A reptilian mystery
Updated: Apr 12, 2019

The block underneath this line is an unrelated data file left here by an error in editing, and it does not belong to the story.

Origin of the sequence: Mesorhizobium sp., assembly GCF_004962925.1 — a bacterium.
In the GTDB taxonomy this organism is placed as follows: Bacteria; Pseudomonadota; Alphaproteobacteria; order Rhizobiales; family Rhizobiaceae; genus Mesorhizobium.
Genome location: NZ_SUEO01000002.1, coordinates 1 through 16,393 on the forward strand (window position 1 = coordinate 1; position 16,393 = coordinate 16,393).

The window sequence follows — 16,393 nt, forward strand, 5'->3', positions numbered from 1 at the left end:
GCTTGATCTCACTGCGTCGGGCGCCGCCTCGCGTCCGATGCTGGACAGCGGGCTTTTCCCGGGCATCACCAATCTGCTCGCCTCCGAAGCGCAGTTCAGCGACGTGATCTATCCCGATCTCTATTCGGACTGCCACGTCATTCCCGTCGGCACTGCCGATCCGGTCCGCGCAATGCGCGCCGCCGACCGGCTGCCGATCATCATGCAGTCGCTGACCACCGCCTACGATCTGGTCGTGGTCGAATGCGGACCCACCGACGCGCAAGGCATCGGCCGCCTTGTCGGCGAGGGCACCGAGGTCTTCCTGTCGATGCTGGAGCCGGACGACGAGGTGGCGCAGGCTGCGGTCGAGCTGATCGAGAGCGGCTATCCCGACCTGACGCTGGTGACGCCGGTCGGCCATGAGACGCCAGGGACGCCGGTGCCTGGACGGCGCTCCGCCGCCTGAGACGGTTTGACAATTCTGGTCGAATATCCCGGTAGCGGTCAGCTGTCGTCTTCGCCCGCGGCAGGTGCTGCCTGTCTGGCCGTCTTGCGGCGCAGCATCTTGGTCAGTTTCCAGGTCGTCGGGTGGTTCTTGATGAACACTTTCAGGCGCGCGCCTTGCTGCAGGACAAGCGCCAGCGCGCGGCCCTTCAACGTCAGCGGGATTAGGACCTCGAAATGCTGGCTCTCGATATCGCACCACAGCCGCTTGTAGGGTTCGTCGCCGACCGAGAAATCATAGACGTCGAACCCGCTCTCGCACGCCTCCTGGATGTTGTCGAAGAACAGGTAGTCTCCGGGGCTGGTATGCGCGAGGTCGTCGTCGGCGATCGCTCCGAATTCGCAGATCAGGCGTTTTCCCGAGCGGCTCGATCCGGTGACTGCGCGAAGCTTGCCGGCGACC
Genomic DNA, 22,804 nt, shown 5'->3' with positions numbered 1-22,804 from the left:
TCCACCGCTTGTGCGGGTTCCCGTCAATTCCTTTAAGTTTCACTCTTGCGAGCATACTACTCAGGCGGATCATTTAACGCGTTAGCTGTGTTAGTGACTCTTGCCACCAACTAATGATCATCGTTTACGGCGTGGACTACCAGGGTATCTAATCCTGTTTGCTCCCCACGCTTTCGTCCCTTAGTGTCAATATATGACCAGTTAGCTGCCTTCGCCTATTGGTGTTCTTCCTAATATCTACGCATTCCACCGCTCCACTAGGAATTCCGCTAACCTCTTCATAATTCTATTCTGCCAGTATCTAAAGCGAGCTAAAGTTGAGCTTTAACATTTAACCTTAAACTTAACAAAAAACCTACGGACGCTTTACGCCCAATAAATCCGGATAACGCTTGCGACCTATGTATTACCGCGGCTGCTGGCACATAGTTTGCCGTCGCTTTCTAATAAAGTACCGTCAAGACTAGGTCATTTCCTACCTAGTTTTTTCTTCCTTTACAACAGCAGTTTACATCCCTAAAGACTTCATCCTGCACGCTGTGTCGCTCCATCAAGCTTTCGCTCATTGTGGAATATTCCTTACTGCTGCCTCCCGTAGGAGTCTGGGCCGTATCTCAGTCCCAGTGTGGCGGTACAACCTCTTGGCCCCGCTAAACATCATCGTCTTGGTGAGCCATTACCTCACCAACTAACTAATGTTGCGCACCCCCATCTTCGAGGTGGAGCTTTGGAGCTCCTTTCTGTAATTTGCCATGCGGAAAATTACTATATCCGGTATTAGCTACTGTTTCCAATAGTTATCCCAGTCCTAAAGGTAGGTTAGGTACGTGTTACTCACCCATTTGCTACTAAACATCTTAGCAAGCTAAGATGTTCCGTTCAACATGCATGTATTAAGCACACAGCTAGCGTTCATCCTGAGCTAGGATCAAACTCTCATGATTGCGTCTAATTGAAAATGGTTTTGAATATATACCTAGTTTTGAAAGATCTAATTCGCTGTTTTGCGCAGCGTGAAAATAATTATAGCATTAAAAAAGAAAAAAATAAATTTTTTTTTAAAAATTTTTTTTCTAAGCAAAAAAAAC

In the 1930s, archaeologist Dr. Walde-Waldegg brought a collection of archaeological, ethnographic, and natural history artifacts to Boston College to start a museum on the BC campus. Waldegg traveled to Columbia to excavate a pre-Columbian site, and published an article on contemporary indigenous groups in the area. The Waldegg collection was donated by Boston College to Temple University in the 1960s, and the specimen pictured above was among the many artifacts received. From the little we know about Waldegg, we inferred that the specimen was collected from his time in Columbia. However, without clear documentation for the Waldegg artifacts, we could not be completely certain of its origin. Up until this week we did not have a species identification for the animal and were left wondering: did we have an alligator, a crocodile, or a caiman in our museum? A specialist in reptiles came to our museum and identified our mysterious friend as Paleosuchus palpebrosus , a Cuvier Dwarf Caiman. Paleosuchus palpebrosus is found in Columbia which supports our speculation that some, if not all, of the Waldegg collection comes from his time in Columbia. Still, many question remains unanswered. For example, why is the Caiman on a stick? Was it a natural history item that was prepared this way for Waldegg to keep in a museum? Or is it an ethnographic item that can tell us about the people Waldegg encountered in the field?